The role of inflammation in Alzheimer’s disease (AD) and other cognitive disorders is unclear. In a well-defined mono-center population, we measured cytokines and chemokines in paired serum and cerebrospinal fluid (CSF) samples.
Consecutive patients with AD (n = 30), stable mild cognitive impairment (SMCI, n = 11), other dementias (n = 11), and healthy controls (n = 18) were included. None of the subjects was treated with glucocorticoids, cholinesterase inhibitors, or non-steroidal anti-inflammatory drugs. Serum and CSF concentrations of interleukin-6 (IL-6), IL-8, IL-12/23 p40, IL-15, IL-16, vascular endothelial growth factor-A (VEGF-A), and three chemokines were measured using a multiplex panel.
After correction for multiple comparisons, only CSF IL-12/23 p40 concentration differed significantly between the total patient group (n = 52) and controls (n = 18; p = 0.002). Further analyses showed that CSF IL-12/23 p40 concentration was decreased in all patient subgroups (AD, other dementias, and SMCI) compared to healthy controls (p < 0.01, p < 0.05, and p < 0.05, respectively). In the total study population (n = 70), CSF IL-12/23 p40 concentrations correlated positively with CSF concentrations of β-amyloid1-42 (Aβ1–42) and phosphorylated tau protein (P-tau) whereas in AD patients (n = 30), CSF IL-12/23 p40 only correlated positively with CSF P-Tau (r = 0.46, p = 0.01).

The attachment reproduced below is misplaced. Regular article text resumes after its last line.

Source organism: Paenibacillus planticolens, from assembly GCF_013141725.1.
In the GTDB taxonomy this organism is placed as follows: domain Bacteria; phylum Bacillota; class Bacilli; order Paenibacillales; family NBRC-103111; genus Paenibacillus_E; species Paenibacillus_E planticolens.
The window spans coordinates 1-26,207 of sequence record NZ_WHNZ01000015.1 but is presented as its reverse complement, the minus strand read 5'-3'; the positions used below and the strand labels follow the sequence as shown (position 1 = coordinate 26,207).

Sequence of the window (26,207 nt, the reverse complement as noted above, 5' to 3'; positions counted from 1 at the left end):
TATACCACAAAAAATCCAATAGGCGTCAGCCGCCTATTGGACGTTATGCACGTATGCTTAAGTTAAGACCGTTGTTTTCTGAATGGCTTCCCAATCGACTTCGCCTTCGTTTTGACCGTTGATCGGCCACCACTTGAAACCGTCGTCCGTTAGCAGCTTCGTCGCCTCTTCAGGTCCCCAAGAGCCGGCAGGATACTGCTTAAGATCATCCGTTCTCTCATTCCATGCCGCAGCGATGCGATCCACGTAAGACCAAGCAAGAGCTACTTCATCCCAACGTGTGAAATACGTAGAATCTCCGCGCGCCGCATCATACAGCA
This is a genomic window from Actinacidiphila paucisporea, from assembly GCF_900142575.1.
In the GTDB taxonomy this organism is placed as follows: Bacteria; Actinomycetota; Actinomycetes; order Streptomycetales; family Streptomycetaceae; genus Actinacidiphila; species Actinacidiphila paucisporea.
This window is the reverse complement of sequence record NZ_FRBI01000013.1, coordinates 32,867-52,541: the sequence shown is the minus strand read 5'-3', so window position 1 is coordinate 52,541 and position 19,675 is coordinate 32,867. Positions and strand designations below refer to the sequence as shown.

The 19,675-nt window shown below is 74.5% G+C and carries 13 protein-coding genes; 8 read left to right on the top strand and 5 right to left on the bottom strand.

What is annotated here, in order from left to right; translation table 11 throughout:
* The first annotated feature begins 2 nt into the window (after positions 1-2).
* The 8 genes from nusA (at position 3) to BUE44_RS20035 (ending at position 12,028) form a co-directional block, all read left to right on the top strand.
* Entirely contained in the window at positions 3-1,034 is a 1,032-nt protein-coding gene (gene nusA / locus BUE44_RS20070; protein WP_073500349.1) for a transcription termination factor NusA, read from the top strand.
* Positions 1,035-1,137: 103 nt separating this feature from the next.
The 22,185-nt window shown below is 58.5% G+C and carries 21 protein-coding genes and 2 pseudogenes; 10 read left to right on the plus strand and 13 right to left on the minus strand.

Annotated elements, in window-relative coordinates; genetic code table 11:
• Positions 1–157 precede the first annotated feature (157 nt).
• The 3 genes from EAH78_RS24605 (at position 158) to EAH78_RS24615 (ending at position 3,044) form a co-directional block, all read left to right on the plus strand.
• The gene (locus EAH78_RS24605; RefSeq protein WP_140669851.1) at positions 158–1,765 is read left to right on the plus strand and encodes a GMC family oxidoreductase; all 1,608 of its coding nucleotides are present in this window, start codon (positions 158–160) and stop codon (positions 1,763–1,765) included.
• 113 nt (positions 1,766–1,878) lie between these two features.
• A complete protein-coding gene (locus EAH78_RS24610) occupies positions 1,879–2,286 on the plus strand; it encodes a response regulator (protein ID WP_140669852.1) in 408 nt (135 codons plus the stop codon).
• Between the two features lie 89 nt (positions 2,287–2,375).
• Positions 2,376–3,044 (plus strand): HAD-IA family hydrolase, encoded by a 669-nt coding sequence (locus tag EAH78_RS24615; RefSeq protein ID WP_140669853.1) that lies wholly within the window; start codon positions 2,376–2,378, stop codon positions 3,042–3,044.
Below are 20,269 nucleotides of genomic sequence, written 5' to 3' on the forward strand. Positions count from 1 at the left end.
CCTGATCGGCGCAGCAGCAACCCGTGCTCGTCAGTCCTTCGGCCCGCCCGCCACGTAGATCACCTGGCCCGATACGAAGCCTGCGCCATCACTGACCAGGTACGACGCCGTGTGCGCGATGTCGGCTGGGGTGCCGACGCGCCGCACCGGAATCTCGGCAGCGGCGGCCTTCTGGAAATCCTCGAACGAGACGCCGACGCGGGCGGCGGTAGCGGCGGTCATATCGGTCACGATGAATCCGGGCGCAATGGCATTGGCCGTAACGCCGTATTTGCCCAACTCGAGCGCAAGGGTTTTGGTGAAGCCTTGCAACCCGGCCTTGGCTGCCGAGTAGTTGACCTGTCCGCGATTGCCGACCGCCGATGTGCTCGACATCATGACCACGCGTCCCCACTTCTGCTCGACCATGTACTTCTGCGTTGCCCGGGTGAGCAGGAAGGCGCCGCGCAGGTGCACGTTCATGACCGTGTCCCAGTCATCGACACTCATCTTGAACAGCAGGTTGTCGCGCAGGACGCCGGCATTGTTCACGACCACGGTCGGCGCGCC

Most cytokines and chemokines were similar in patients and controls, but CSF IL-12/23 subunit p40 concentration was decreased in patients with cognitive impairment, and correlated with markers of AD disease status. Further studies are needed to evaluate the role of CSF IL-12/23 p40 in other dementias and SMCI.
- Göteborgs universitet
- Skaraborg Hospital
- Sahlgrenska Academy
|Status||Published - 2017 maj 2|
|Peer review utförd||Ja|